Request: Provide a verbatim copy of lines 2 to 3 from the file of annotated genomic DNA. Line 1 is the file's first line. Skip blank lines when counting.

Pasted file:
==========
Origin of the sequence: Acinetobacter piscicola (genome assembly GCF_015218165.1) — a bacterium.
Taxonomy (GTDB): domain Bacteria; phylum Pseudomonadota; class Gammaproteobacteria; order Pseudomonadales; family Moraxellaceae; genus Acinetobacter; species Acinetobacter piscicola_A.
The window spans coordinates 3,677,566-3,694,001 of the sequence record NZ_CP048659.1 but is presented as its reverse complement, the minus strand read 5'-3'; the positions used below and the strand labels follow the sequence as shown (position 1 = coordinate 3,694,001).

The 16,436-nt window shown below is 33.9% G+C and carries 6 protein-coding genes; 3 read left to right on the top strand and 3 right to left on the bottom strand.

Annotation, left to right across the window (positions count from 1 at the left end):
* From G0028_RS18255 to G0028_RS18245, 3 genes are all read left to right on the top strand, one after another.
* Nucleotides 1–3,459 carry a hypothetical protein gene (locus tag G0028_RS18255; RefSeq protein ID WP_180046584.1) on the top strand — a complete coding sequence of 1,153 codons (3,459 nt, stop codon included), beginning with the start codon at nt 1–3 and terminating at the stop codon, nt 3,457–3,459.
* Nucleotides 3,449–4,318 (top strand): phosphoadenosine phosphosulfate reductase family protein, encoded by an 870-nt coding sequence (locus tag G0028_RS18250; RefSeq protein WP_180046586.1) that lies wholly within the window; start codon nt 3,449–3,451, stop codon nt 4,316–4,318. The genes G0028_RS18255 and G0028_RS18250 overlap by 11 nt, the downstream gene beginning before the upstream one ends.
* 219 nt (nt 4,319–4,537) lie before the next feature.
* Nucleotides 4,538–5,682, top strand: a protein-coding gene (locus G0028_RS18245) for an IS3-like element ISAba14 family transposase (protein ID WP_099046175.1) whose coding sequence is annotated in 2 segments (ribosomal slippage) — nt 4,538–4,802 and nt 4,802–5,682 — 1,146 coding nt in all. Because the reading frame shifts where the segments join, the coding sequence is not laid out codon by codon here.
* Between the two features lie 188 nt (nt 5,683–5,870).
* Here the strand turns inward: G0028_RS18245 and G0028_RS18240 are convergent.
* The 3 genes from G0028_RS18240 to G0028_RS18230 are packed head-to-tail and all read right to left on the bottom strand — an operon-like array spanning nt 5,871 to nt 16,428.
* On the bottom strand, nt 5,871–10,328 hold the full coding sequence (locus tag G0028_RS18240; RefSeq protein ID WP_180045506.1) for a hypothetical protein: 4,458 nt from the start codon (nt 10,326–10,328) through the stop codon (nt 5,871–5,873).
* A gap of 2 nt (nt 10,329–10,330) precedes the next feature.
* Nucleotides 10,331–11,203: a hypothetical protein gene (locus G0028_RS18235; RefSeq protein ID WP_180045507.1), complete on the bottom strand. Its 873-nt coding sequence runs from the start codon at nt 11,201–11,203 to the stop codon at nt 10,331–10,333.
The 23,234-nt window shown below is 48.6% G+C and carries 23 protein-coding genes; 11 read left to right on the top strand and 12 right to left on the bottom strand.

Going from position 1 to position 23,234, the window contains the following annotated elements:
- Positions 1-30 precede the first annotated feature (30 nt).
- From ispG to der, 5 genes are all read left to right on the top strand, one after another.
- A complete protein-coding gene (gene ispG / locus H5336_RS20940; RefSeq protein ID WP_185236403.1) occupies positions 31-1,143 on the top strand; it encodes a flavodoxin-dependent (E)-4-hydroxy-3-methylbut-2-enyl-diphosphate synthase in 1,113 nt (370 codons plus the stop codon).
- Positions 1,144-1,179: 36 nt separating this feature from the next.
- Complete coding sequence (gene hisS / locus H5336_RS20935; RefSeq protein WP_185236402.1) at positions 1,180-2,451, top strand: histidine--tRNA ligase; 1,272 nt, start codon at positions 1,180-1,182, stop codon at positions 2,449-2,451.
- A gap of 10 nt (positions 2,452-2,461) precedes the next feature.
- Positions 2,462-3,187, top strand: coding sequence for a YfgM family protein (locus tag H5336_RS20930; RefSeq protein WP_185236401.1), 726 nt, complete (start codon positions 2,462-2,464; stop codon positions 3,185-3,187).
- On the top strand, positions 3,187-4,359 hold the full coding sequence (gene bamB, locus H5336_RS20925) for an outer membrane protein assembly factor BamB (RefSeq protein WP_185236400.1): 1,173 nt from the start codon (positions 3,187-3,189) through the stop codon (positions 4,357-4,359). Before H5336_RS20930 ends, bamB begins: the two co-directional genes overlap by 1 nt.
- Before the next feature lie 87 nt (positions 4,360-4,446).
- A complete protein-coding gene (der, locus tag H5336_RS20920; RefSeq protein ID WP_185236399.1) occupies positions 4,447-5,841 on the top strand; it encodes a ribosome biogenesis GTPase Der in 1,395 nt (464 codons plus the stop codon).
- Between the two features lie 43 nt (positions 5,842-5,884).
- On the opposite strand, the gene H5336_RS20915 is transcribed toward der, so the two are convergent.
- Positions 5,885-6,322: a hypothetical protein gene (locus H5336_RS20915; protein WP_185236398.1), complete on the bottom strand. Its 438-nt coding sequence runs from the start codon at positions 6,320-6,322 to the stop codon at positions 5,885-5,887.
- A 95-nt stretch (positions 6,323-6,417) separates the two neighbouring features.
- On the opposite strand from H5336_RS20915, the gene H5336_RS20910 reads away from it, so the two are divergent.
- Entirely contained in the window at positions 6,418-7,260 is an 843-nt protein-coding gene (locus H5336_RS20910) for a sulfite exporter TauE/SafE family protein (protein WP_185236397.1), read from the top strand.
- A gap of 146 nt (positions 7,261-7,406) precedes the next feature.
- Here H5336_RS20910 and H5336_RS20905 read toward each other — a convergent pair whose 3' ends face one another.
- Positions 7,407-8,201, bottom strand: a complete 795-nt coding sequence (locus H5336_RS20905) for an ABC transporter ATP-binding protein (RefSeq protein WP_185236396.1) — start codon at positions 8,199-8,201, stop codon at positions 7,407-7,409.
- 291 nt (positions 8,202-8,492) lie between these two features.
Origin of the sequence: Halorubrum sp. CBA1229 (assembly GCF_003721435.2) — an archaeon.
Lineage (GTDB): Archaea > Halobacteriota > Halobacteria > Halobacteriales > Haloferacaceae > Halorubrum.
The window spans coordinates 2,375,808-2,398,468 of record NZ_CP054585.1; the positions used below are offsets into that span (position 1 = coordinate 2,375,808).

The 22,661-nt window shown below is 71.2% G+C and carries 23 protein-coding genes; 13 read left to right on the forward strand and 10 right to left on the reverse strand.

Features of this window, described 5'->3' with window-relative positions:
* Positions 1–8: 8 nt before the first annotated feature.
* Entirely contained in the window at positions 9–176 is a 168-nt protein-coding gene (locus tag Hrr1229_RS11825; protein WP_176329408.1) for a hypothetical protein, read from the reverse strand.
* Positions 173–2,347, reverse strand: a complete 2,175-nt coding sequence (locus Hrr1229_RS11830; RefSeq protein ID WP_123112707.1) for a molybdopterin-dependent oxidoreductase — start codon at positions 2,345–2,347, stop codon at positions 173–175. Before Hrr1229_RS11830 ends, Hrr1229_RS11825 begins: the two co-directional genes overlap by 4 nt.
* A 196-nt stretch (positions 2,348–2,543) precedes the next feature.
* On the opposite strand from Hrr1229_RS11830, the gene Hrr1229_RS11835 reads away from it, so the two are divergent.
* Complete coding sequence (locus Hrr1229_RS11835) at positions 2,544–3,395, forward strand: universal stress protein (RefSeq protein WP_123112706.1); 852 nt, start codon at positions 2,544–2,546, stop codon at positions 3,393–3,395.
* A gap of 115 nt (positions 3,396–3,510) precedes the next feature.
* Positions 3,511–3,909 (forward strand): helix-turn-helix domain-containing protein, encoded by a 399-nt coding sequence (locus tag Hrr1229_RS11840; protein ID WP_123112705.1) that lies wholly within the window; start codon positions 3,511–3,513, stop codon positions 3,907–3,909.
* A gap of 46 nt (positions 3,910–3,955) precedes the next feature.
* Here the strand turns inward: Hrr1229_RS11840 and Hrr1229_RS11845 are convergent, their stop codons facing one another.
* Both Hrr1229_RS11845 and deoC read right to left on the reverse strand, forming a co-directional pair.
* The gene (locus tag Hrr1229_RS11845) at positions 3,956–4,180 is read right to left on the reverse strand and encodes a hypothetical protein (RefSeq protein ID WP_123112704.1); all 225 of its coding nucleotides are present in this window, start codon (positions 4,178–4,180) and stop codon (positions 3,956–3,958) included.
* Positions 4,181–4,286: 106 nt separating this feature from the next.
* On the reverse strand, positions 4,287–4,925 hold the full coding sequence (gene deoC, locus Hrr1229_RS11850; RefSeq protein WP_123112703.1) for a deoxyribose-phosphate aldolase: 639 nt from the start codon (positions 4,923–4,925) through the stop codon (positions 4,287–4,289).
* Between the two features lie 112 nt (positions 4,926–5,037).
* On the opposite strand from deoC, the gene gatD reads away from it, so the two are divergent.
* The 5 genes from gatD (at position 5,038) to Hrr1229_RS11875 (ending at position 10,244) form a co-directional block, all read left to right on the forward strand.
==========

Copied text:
Taxonomy (GTDB): domain Bacteria; phylum Pseudomonadota; class Gammaproteobacteria; order Pseudomonadales; family Moraxellaceae; genus Acinetobacter; species Acinetobacter piscicola_A.
The window spans coordinates 3,677,566-3,694,001 of the sequence record NZ_CP048659.1 but is presented as its reverse complement, the minus strand read 5'-3'; the positions used below and the strand labels follow the sequence as shown (position 1 = coordinate 3,694,001).